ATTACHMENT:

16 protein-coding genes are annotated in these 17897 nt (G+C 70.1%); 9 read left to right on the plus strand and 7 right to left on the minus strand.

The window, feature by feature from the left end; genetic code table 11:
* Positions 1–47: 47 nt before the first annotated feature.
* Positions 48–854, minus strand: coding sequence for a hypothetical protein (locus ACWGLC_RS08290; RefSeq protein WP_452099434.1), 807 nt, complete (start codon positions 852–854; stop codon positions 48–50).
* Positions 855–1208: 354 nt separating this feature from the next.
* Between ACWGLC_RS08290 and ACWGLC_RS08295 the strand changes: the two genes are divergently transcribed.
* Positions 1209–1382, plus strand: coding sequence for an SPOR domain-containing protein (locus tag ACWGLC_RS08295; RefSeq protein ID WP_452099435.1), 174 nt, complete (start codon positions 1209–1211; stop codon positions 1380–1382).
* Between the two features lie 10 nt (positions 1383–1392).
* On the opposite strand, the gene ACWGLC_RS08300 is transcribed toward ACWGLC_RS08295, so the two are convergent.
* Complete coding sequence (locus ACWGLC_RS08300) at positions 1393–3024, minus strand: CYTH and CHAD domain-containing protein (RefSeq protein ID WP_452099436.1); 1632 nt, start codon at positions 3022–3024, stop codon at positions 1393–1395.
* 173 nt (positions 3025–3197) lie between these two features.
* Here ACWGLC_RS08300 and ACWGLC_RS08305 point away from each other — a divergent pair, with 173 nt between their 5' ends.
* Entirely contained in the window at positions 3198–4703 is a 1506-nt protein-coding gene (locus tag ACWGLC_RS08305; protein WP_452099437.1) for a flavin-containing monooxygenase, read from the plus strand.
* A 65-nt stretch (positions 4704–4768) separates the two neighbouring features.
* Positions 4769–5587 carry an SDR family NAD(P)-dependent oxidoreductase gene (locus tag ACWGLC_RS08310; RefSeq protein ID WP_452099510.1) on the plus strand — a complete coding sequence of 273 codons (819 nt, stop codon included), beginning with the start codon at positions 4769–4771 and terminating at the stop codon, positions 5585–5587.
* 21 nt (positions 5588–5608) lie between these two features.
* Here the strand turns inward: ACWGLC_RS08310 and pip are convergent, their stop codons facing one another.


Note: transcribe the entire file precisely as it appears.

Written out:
16 protein-coding genes are annotated in these 17897 nt (G+C 70.1%); 9 read left to right on the plus strand and 7 right to left on the minus strand.

The window, feature by feature from the left end; genetic code table 11:
* Positions 1–47: 47 nt before the first annotated feature.
* Positions 48–854, minus strand: coding sequence for a hypothetical protein (locus ACWGLC_RS08290; RefSeq protein WP_452099434.1), 807 nt, complete (start codon positions 852–854; stop codon positions 48–50).
* Positions 855–1208: 354 nt separating this feature from the next.
* Between ACWGLC_RS08290 and ACWGLC_RS08295 the strand changes: the two genes are divergently transcribed.
* Positions 1209–1382, plus strand: coding sequence for an SPOR domain-containing protein (locus tag ACWGLC_RS08295; RefSeq protein ID WP_452099435.1), 174 nt, complete (start codon positions 1209–1211; stop codon positions 1380–1382).
* Between the two features lie 10 nt (positions 1383–1392).
* On the opposite strand, the gene ACWGLC_RS08300 is transcribed toward ACWGLC_RS08295, so the two are convergent.
* Complete coding sequence (locus ACWGLC_RS08300) at positions 1393–3024, minus strand: CYTH and CHAD domain-containing protein (RefSeq protein ID WP_452099436.1); 1632 nt, start codon at positions 3022–3024, stop codon at positions 1393–1395.
* 173 nt (positions 3025–3197) lie between these two features.
* Here ACWGLC_RS08300 and ACWGLC_RS08305 point away from each other — a divergent pair, with 173 nt between their 5' ends.
* Entirely contained in the window at positions 3198–4703 is a 1506-nt protein-coding gene (locus tag ACWGLC_RS08305; protein WP_452099437.1) for a flavin-containing monooxygenase, read from the plus strand.
* A 65-nt stretch (positions 4704–4768) separates the two neighbouring features.
* Positions 4769–5587 carry an SDR family NAD(P)-dependent oxidoreductase gene (locus tag ACWGLC_RS08310; RefSeq protein ID WP_452099510.1) on the plus strand — a complete coding sequence of 273 codons (819 nt, stop codon included), beginning with the start codon at positions 4769–4771 and terminating at the stop codon, positions 5585–5587.
* 21 nt (positions 5588–5608) lie between these two features.
* Here the strand turns inward: ACWGLC_RS08310 and pip are convergent, their stop codons facing one another.